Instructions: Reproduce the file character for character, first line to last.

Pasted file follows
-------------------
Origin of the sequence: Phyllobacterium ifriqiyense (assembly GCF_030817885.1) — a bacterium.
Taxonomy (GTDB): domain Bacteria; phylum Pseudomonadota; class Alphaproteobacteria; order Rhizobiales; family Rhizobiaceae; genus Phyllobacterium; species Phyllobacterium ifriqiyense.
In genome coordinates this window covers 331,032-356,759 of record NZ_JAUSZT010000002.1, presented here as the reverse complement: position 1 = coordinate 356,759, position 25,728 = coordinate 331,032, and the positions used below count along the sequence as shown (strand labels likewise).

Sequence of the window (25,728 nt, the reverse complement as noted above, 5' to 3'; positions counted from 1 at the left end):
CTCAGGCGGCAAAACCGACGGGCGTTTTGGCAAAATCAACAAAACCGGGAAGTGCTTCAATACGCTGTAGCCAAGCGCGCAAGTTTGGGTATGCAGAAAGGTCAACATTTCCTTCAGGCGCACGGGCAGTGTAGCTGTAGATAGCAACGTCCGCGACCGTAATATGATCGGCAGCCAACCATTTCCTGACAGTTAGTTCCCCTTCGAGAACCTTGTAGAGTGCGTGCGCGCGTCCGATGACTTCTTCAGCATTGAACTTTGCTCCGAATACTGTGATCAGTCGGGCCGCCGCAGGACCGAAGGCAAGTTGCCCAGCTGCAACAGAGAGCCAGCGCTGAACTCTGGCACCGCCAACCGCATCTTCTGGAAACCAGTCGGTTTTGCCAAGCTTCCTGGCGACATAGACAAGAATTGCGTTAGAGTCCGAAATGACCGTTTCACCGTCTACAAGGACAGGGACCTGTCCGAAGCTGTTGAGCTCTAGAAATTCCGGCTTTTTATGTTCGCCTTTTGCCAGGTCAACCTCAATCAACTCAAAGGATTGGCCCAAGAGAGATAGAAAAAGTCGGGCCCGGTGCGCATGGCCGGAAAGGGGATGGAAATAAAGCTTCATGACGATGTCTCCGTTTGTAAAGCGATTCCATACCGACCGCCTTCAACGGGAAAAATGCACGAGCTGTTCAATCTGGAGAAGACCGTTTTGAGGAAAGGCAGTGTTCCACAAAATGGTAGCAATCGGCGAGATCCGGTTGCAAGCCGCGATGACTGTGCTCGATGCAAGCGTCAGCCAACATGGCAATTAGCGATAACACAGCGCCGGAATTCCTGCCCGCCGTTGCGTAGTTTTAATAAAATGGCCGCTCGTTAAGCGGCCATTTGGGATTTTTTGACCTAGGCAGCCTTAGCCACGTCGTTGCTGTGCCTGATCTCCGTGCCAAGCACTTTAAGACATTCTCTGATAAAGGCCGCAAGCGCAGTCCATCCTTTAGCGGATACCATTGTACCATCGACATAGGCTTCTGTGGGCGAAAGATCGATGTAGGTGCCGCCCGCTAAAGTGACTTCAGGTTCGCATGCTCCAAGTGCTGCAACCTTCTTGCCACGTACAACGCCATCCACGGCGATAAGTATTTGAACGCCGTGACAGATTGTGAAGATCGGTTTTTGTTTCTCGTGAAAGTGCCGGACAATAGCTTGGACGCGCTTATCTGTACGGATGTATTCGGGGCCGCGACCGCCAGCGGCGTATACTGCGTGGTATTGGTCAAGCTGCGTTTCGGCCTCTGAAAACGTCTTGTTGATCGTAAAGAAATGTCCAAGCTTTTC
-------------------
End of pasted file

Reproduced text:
Origin of the sequence: Phyllobacterium ifriqiyense (assembly GCF_030817885.1) — a bacterium.
Taxonomy (GTDB): domain Bacteria; phylum Pseudomonadota; class Alphaproteobacteria; order Rhizobiales; family Rhizobiaceae; genus Phyllobacterium; species Phyllobacterium ifriqiyense.
In genome coordinates this window covers 331,032-356,759 of record NZ_JAUSZT010000002.1, presented here as the reverse complement: position 1 = coordinate 356,759, position 25,728 = coordinate 331,032, and the positions used below count along the sequence as shown (strand labels likewise).

Sequence of the window (25,728 nt, the reverse complement as noted above, 5' to 3'; positions counted from 1 at the left end):
CTCAGGCGGCAAAACCGACGGGCGTTTTGGCAAAATCAACAAAACCGGGAAGTGCTTCAATACGCTGTAGCCAAGCGCGCAAGTTTGGGTATGCAGAAAGGTCAACATTTCCTTCAGGCGCACGGGCAGTGTAGCTGTAGATAGCAACGTCCGCGACCGTAATATGATCGGCAGCCAACCATTTCCTGACAGTTAGTTCCCCTTCGAGAACCTTGTAGAGTGCGTGCGCGCGTCCGATGACTTCTTCAGCATTGAACTTTGCTCCGAATACTGTGATCAGTCGGGCCGCCGCAGGACCGAAGGCAAGTTGCCCAGCTGCAACAGAGAGCCAGCGCTGAACTCTGGCACCGCCAACCGCATCTTCTGGAAACCAGTCGGTTTTGCCAAGCTTCCTGGCGACATAGACAAGAATTGCGTTAGAGTCCGAAATGACCGTTTCACCGTCTACAAGGACAGGGACCTGTCCGAAGCTGTTGAGCTCTAGAAATTCCGGCTTTTTATGTTCGCCTTTTGCCAGGTCAACCTCAATCAACTCAAAGGATTGGCCCAAGAGAGATAGAAAAAGTCGGGCCCGGTGCGCATGGCCGGAAAGGGGATGGAAATAAAGCTTCATGACGATGTCTCCGTTTGTAAAGCGATTCCATACCGACCGCCTTCAACGGGAAAAATGCACGAGCTGTTCAATCTGGAGAAGACCGTTTTGAGGAAAGGCAGTGTTCCACAAAATGGTAGCAATCGGCGAGATCCGGTTGCAAGCCGCGATGACTGTGCTCGATGCAAGCGTCAGCCAACATGGCAATTAGCGATAACACAGCGCCGGAATTCCTGCCCGCCGTTGCGTAGTTTTAATAAAATGGCCGCTCGTTAAGCGGCCATTTGGGATTTTTTGACCTAGGCAGCCTTAGCCACGTCGTTGCTGTGCCTGATCTCCGTGCCAAGCACTTTAAGACATTCTCTGATAAAGGCCGCAAGCGCAGTCCATCCTTTAGCGGATACCATTGTACCATCGACATAGGCTTCTGTGGGCGAAAGATCGATGTAGGTGCCGCCCGCTAAAGTGACTTCAGGTTCGCATGCTCCAAGTGCTGCAACCTTCTTGCCACGTACAACGCCATCCACGGCGATAAGTATTTGAACGCCGTGACAGATTGTGAAGATCGGTTTTTGTTTCTCGTGAAAGTGCCGGACAATAGCTTGGACGCGCTTATCTGTACGGATGTATTCGGGGCCGCGACCGCCAGCGGCGTATACTGCGTGGTATTGGTCAAGCTGCGTTTCGGCCTCTGAAAACGTCTTGTTGATCGTAAAGAAATGTCCAAGCTTTTC